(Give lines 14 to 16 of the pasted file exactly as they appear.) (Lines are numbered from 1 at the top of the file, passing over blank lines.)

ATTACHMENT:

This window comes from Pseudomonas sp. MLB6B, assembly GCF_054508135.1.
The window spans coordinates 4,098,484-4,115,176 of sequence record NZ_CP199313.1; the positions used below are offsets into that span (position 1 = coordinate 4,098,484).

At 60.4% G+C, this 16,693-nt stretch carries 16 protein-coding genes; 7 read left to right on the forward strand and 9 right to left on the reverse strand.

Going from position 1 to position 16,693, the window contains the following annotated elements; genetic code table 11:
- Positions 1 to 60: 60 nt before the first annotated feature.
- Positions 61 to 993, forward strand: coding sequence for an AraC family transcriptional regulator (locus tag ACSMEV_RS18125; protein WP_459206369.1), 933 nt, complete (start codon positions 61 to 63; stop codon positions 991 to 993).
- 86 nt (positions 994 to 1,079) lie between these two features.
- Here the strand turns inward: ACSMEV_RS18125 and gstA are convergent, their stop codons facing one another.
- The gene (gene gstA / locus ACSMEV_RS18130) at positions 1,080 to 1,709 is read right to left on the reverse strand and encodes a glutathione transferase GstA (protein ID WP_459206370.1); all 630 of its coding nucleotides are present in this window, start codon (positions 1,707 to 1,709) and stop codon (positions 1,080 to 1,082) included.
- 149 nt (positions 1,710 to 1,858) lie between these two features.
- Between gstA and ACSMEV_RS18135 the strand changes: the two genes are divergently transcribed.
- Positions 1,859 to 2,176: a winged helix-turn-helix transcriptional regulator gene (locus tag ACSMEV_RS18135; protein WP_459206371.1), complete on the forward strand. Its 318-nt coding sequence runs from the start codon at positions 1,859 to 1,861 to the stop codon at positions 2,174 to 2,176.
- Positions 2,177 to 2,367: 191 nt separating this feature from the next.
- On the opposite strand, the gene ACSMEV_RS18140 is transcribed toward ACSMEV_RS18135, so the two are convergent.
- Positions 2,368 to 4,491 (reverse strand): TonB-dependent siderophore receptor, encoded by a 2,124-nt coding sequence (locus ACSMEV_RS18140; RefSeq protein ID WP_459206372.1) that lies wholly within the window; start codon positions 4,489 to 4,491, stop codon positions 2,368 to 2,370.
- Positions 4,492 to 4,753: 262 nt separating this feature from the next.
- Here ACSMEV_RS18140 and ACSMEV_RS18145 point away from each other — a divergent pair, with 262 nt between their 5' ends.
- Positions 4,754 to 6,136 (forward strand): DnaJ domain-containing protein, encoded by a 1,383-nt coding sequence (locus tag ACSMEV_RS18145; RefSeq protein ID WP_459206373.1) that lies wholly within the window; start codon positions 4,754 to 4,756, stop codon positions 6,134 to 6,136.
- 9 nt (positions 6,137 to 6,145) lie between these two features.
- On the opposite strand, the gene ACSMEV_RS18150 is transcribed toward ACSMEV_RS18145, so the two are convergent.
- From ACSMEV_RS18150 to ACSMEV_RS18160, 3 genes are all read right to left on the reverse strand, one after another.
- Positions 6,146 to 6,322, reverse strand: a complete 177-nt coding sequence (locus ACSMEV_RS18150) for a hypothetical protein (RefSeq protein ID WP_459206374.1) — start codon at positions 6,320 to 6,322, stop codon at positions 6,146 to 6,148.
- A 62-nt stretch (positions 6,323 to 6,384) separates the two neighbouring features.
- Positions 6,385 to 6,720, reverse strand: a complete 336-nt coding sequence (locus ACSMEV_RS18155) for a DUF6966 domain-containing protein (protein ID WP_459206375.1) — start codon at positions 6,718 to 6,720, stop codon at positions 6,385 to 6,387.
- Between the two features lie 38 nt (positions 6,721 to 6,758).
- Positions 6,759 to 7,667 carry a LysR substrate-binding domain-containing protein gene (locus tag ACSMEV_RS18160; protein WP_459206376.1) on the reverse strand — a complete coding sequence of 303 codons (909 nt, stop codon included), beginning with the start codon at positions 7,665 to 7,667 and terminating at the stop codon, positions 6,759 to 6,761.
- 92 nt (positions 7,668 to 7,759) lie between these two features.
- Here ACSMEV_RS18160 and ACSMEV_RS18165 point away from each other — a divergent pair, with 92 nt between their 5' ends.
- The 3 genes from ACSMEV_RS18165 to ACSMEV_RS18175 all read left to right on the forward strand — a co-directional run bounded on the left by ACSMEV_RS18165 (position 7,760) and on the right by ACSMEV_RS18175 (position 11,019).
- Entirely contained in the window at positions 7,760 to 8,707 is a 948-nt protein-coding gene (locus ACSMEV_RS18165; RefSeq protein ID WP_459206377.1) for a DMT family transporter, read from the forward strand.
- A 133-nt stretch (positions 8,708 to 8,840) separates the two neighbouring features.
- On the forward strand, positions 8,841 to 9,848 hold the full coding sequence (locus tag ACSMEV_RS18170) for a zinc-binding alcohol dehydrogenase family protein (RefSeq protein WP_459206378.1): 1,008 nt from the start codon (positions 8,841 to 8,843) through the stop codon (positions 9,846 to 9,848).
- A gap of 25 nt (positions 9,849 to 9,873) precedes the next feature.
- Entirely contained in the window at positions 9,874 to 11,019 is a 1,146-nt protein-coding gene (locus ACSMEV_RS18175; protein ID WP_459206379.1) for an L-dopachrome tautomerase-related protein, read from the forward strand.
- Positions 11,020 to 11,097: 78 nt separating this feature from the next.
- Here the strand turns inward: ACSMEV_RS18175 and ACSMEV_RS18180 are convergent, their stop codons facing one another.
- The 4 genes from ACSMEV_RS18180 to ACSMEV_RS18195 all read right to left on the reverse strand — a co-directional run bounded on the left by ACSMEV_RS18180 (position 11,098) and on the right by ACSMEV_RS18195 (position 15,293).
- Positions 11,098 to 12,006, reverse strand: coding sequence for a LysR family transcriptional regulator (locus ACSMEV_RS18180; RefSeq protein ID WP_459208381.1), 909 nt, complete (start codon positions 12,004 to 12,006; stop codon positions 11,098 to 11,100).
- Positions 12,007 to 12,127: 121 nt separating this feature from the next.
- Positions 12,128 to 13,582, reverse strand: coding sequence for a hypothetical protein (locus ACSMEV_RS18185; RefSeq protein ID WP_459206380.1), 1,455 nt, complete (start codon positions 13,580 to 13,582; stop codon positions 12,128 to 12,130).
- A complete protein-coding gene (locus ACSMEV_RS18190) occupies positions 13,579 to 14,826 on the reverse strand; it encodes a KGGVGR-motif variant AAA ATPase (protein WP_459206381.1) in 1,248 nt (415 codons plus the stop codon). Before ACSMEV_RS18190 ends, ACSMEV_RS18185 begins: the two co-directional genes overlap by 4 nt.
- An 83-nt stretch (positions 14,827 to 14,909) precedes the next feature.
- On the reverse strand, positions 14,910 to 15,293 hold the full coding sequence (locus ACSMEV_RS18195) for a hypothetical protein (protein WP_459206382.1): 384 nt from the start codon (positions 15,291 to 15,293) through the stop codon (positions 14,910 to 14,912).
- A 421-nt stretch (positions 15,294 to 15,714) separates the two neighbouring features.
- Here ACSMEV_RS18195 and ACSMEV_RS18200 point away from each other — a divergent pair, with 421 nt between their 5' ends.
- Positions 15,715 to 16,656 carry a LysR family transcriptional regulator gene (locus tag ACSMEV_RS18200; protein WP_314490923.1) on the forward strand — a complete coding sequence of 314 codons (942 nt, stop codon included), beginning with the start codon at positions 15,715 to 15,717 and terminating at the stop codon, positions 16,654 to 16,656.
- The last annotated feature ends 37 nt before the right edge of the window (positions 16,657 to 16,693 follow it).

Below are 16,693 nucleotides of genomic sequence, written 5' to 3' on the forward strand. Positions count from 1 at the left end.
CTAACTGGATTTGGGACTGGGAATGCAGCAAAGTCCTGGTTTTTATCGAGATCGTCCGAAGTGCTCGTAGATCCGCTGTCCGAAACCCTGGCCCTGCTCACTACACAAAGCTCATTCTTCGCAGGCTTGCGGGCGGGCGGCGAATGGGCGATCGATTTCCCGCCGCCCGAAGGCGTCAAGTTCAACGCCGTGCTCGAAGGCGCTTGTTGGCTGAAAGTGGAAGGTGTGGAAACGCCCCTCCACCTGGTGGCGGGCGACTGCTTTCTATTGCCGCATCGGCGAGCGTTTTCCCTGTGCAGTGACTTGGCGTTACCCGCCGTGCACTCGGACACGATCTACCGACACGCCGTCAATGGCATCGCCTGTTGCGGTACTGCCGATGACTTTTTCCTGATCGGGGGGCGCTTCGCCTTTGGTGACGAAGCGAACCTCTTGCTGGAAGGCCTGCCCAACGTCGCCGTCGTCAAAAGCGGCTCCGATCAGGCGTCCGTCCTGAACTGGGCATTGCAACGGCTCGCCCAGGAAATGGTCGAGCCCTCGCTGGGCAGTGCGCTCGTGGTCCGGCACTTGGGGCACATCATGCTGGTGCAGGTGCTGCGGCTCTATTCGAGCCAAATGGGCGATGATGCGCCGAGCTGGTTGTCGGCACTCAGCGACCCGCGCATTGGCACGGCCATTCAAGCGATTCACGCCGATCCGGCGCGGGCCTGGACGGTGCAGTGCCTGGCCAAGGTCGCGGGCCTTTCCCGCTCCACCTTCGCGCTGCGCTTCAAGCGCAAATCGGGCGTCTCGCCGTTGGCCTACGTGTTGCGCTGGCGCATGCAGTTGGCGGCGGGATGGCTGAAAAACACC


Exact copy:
- On the opposite strand, the gene ACSMEV_RS18140 is transcribed toward ACSMEV_RS18135, so the two are convergent.
- Positions 2,368 to 4,491 (reverse strand): TonB-dependent siderophore receptor, encoded by a 2,124-nt coding sequence (locus ACSMEV_RS18140; RefSeq protein ID WP_459206372.1) that lies wholly within the window; start codon positions 4,489 to 4,491, stop codon positions 2,368 to 2,370.
- Positions 4,492 to 4,753: 262 nt separating this feature from the next.